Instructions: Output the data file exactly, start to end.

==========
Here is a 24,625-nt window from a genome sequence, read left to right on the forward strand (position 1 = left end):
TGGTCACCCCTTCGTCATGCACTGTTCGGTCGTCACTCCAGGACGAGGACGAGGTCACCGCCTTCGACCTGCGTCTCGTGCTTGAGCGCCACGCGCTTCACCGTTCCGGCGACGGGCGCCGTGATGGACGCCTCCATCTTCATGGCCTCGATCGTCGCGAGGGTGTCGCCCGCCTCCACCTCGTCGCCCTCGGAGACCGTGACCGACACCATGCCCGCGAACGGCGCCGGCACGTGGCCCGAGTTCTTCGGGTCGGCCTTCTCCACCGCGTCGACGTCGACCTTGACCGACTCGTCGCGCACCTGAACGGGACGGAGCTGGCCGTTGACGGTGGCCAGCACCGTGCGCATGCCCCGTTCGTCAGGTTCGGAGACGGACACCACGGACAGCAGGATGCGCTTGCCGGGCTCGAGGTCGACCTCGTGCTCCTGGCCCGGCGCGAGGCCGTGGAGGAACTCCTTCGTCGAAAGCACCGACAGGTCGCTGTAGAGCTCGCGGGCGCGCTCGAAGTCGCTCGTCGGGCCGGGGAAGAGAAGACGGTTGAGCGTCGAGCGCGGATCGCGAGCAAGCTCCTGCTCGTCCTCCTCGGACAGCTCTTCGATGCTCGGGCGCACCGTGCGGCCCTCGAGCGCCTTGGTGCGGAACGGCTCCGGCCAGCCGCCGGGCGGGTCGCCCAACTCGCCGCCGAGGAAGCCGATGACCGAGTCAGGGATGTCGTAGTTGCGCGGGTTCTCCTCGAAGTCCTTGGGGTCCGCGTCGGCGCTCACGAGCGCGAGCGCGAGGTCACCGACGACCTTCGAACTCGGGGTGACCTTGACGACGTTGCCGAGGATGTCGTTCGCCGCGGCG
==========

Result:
Here is a 24,625-nt window from a genome sequence, read left to right on the forward strand (position 1 = left end):
TGGTCACCCCTTCGTCATGCACTGTTCGGTCGTCACTCCAGGACGAGGACGAGGTCACCGCCTTCGACCTGCGTCTCGTGCTTGAGCGCCACGCGCTTCACCGTTCCGGCGACGGGCGCCGTGATGGACGCCTCCATCTTCATGGCCTCGATCGTCGCGAGGGTGTCGCCCGCCTCCACCTCGTCGCCCTCGGAGACCGTGACCGACACCATGCCCGCGAACGGCGCCGGCACGTGGCCCGAGTTCTTCGGGTCGGCCTTCTCCACCGCGTCGACGTCGACCTTGACCGACTCGTCGCGCACCTGAACGGGACGGAGCTGGCCGTTGACGGTGGCCAGCACCGTGCGCATGCCCCGTTCGTCAGGTTCGGAGACGGACACCACGGACAGCAGGATGCGCTTGCCGGGCTCGAGGTCGACCTCGTGCTCCTGGCCCGGCGCGAGGCCGTGGAGGAACTCCTTCGTCGAAAGCACCGACAGGTCGCTGTAGAGCTCGCGGGCGCGCTCGAAGTCGCTCGTCGGGCCGGGGAAGAGAAGACGGTTGAGCGTCGAGCGCGGATCGCGAGCAAGCTCCTGCTCGTCCTCCTCGGACAGCTCTTCGATGCTCGGGCGCACCGTGCGGCCCTCGAGCGCCTTGGTGCGGAACGGCTCCGGCCAGCCGCCGGGCGGGTCGCCCAACTCGCCGCCGAGGAAGCCGATGACCGAGTCAGGGATGTCGTAGTTGCGCGGGTTCTCCTCGAAGTCCTTGGGGTCCGCGTCGGCGCTCACGAGCGCGAGCGCGAGGTCACCGACGACCTTCGAACTCGGGGTGACCTTGACGACGTTGCCGAGGATGTCGTTCGCCGCGGCG